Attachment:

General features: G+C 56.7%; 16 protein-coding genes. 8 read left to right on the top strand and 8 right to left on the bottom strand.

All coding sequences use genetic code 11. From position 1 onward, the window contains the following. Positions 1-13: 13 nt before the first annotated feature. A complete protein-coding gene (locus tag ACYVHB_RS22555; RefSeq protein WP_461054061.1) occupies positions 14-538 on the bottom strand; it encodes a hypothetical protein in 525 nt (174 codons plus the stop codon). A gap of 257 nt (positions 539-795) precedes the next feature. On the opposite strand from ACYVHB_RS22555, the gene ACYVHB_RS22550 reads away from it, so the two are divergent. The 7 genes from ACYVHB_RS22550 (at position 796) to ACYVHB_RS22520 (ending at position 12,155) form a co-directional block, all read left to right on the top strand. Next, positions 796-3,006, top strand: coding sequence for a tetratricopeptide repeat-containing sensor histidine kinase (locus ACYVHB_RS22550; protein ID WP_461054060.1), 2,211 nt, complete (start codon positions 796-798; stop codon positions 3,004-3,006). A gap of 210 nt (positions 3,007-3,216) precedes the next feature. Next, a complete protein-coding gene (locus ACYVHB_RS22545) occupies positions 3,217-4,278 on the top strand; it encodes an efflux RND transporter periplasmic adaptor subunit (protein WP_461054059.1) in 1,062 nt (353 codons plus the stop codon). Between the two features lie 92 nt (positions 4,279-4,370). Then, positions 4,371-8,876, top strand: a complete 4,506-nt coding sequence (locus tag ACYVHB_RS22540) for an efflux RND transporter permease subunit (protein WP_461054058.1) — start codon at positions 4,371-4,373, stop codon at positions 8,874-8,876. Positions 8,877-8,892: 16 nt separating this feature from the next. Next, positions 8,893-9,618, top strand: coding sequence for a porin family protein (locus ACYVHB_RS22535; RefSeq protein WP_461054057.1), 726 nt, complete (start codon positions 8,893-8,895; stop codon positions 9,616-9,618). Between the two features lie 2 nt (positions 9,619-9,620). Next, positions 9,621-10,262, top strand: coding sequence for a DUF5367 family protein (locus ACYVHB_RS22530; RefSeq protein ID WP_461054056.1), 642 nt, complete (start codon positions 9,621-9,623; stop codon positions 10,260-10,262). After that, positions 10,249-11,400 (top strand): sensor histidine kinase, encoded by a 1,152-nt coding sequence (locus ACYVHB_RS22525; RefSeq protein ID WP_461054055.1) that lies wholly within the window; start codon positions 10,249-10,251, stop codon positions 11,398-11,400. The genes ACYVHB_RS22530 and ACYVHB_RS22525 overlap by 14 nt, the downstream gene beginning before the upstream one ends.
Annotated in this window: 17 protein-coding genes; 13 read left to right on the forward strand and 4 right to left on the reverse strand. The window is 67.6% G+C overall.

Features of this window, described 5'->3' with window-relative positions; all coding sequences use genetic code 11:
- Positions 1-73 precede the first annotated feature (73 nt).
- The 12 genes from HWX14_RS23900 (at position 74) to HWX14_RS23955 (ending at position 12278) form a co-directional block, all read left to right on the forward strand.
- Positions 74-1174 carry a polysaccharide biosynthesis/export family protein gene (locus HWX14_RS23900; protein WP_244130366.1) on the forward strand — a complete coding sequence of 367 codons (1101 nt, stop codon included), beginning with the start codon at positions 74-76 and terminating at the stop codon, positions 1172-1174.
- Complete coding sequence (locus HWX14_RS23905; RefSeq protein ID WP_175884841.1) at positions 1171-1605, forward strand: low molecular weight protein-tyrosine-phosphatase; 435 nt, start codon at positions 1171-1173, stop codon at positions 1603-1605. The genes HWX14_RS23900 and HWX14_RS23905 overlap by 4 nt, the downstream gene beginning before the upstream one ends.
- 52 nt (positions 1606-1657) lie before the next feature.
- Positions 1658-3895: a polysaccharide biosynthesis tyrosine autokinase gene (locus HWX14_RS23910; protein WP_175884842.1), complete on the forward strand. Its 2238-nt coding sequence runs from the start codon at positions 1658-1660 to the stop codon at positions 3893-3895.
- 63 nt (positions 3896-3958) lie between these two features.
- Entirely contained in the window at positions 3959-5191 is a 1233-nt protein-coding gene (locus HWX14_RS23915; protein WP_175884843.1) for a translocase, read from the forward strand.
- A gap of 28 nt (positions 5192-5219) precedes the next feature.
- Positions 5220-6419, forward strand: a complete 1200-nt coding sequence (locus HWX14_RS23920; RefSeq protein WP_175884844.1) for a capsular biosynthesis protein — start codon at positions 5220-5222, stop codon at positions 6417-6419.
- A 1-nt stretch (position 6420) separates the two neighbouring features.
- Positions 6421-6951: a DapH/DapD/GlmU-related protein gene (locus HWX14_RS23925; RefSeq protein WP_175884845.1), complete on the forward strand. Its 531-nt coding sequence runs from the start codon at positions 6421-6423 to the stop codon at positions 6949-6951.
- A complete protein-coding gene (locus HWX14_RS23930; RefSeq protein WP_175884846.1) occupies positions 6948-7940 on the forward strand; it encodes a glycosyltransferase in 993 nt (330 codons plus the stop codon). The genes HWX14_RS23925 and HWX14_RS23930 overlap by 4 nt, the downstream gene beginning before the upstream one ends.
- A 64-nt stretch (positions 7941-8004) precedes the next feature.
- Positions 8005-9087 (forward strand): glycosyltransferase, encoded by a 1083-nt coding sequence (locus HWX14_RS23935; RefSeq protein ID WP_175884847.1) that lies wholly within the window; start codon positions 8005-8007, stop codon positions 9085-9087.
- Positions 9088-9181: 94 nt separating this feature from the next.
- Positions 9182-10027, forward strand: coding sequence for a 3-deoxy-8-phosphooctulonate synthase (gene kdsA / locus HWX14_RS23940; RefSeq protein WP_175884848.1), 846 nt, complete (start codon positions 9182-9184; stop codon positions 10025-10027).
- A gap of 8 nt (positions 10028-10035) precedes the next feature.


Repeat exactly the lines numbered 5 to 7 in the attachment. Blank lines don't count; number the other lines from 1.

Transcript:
- Positions 1-73 precede the first annotated feature (73 nt).
- The 12 genes from HWX14_RS23900 (at position 74) to HWX14_RS23955 (ending at position 12278) form a co-directional block, all read left to right on the forward strand.
- Positions 74-1174 carry a polysaccharide biosynthesis/export family protein gene (locus HWX14_RS23900; protein WP_244130366.1) on the forward strand — a complete coding sequence of 367 codons (1101 nt, stop codon included), beginning with the start codon at positions 74-76 and terminating at the stop codon, positions 1172-1174.